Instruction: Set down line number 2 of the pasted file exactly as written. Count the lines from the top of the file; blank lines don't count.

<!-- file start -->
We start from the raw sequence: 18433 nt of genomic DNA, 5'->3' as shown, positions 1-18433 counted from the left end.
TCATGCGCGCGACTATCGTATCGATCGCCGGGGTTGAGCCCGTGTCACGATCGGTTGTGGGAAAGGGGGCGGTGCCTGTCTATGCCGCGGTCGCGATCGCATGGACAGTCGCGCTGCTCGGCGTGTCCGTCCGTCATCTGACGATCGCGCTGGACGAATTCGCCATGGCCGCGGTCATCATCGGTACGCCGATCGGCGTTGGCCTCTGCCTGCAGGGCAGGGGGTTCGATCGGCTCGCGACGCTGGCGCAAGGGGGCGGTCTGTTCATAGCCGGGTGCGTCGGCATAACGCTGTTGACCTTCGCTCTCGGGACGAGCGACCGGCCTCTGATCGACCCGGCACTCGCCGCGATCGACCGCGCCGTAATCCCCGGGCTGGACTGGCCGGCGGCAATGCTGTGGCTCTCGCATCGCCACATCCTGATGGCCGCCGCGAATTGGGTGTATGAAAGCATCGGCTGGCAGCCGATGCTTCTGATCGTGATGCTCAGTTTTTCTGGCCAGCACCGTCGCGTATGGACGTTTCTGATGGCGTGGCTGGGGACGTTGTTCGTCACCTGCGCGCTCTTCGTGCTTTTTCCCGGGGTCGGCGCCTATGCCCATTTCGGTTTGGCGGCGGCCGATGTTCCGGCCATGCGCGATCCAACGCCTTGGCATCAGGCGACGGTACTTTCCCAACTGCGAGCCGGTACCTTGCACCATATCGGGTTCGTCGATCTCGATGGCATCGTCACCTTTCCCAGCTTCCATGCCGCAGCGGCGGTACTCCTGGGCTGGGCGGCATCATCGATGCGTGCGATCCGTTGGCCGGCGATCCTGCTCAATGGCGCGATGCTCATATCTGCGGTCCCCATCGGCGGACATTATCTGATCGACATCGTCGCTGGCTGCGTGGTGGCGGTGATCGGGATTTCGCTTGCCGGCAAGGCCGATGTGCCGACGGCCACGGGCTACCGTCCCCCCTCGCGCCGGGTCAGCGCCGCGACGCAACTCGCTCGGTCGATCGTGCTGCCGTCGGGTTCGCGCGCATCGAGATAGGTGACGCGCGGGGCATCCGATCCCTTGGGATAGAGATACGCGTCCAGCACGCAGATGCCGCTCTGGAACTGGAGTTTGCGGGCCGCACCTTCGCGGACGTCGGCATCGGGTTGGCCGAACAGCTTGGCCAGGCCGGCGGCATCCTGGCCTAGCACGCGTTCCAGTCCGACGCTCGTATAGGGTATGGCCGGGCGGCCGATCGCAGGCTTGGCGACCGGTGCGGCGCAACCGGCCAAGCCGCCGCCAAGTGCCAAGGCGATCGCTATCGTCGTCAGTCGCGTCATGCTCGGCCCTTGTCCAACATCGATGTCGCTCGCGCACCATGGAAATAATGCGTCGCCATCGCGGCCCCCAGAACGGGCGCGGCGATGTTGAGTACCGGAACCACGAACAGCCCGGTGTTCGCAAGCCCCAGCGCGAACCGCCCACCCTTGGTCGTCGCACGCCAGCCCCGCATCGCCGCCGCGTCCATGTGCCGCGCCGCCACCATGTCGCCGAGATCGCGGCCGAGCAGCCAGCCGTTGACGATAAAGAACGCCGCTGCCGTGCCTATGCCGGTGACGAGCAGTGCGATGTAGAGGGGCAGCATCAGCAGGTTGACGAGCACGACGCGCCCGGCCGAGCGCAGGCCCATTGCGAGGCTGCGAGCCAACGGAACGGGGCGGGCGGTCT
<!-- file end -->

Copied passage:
TCATGCGCGCGACTATCGTATCGATCGCCGGGGTTGAGCCCGTGTCACGATCGGTTGTGGGAAAGGGGGCGGTGCCTGTCTATGCCGCGGTCGCGATCGCATGGACAGTCGCGCTGCTCGGCGTGTCCGTCCGTCATCTGACGATCGCGCTGGACGAATTCGCCATGGCCGCGGTCATCATCGGTACGCCGATCGGCGTTGGCCTCTGCCTGCAGGGCAGGGGGTTCGATCGGCTCGCGACGCTGGCGCAAGGGGGCGGTCTGTTCATAGCCGGGTGCGTCGGCATAACGCTGTTGACCTTCGCTCTCGGGACGAGCGACCGGCCTCTGATCGACCCGGCACTCGCCGCGATCGACCGCGCCGTAATCCCCGGGCTGGACTGGCCGGCGGCAATGCTGTGGCTCTCGCATCGCCACATCCTGATGGCCGCCGCGAATTGGGTGTATGAAAGCATCGGCTGGCAGCCGATGCTTCTGATCGTGATGCTCAGTTTTTCTGGCCAGCACCGTCGCGTATGGACGTTTCTGATGGCGTGGCTGGGGACGTTGTTCGTCACCTGCGCGCTCTTCGTGCTTTTTCCCGGGGTCGGCGCCTATGCCCATTTCGGTTTGGCGGCGGCCGATGTTCCGGCCATGCGCGATCCAACGCCTTGGCATCAGGCGACGGTACTTTCCCAACTGCGAGCCGGTACCTTGCACCATATCGGGTTCGTCGATCTCGATGGCATCGTCACCTTTCCCAGCTTCCATGCCGCAGCGGCGGTACTCCTGGGCTGGGCGGCATCATCGATGCGTGCGATCCGTTGGCCGGCGATCCTGCTCAATGGCGCGATGCTCATATCTGCGGTCCCCATCGGCGGACATTATCTGATCGACATCGTCGCTGGCTGCGTGGTGGCGGTGATCGGGATTTCGCTTGCCGGCAAGGCCGATGTGCCGACGGCCACGGGCTACCGTCCCCCCTCGCGCCGGGTCAGCGCCGCGACGCAACTCGCTCGGTCGATCGTGCTGCCGTCGGGTTCGCGCGCATCGAGATAGGTGACGCGCGGGGCATCCGATCCCTTGGGATAGAGATACGCGTCCAGCACGCAGATGCCGCTCTGGAACTGGAGTTTGCGGGCCGCACCTTCGCGGACGTCGGCATCGGGTTGGCCGAACAGCTTGGCCAGGCCGGCGGCATCCTGGCCTAGCACGCGTTCCAGTCCGACGCTCGTATAGGGTATGGCCGGGCGGCCGATCGCAGGCTTGGCGACCGGTGCGGCGCAACCGGCCAAGCCGCCGCCAAGTGCCAAGGCGATCGCTATCGTCGTCAGTCGCGTCATGCTCGGCCCTTGTCCAACATCGATGTCGCTCGCGCACCATGGAAATAATGCGTCGCCATCGCGGCCCCCAGAACGGGCGCGGCGATGTTGAGTACCGGAACCACGAACAGCCCGGTGTTCGCAAGCCCCAGCGCGAACCGCCCACCCTTGGTCGTCGCACGCCAGCCCCGCATCGCCGCCGCGTCCATGTGCCGCGCCGCCACCATGTCGCCGAGATCGCGGCCGAGCAGCCAGCCGTTGACGATAAAGAACGCCGCTGCCGTGCCTATGCCGGTGACGAGCAGTGCGATGTAGAGGGGCAGCATCAGCAGGTTGACGAGCACGACGCGCCCGGCCGAGCGCAGGCCCATTGCGAGGCTGCGAGCCAACGGAACGGGGCGGGCGGTCT